6 Tips for Moving During the School Year
Unlike the adult members of the family, children rarely have any say into whether to move or not to move. When the move takes place during the school year it can be more difficult for your children. Obviously every child doesn’t react the same way, but it is important for parents to give some thought to finding ways to minimize the stress for their children. Making the move easier on your children is possible with a little forethought, research and planning. Children generally are very adaptable and with the support of their parents will settle in without serious problems.
If you are moving to another province or country, there may be some differences in the academic curriculum. If this is the case, you should contact the local school board in your new area to get specific information about the curriculum for the grades your children will be in. If there are any major gaps between what your children have previously studied and what they are expected to know, then you may want to consider some one-on-one tutoring.
Academics aside, for children most of their concern about moving is related to having friends and participating in activities they are interested in. This is particularly true for children 10 years and older. For teenagers, their social life is the centre of their universe so a move during the school year probably will affect them more than at any other age.
Top 6 Tips for Moving During the School Year
Here are some tips that can make moving during the school year easier on your children. When your children are happy, it makes life easier for the parents as well.
- Most schools publish school newsletters and have them online. Let your children go to the school website and read through them, as they will give your children an idea of what school life is like and generally include lots of photos of events and activities.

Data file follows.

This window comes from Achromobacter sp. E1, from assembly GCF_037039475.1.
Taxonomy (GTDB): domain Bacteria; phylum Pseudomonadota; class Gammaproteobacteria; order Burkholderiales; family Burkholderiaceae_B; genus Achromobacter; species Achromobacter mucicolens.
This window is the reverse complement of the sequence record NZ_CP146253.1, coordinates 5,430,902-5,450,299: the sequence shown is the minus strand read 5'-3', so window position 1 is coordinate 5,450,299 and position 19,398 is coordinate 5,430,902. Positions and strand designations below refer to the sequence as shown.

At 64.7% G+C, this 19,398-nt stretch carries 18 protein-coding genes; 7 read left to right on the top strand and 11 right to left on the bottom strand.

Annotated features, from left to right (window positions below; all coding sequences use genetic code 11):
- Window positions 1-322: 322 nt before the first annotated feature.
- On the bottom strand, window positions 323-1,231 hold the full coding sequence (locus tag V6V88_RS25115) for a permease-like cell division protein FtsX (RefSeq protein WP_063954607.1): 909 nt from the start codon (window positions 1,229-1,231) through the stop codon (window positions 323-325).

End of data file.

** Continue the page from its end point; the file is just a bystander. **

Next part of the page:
- If your children are involved in organized sports outside of school, go online to see if comparable sports are offered in your new community. Contact the sports association to find out if your children can join a team or participate even if the season has already started. For competitive sports, be prepared to provide information about your child’s prior experience; consider asking a coach to provide a letter of reference.
- For children who are involved in dance, art, music or other artistic activities it is important to let them know that they can continue with their lessons. Go online with your children to look at the websites of teachers or companies offering these activities at locations convenient to your new home.
- If you have a child who is particularly nervous about moving during the school year, contact the school they will be attending and ask to be put in touch with their new teacher. If possible, arrange to have them email or even video chat with your child to introduce themselves.
- If the move is not taking place for at least a month or more, try to arrange a family trip so they can see firsthand what the new location is like. If it is possible for the trip to fall on a weekday, make arrangements for a brief tour of their new school.
- As part of the transition encourage your children to stay in touch with their old friends through email, Skype, phone calls or social media.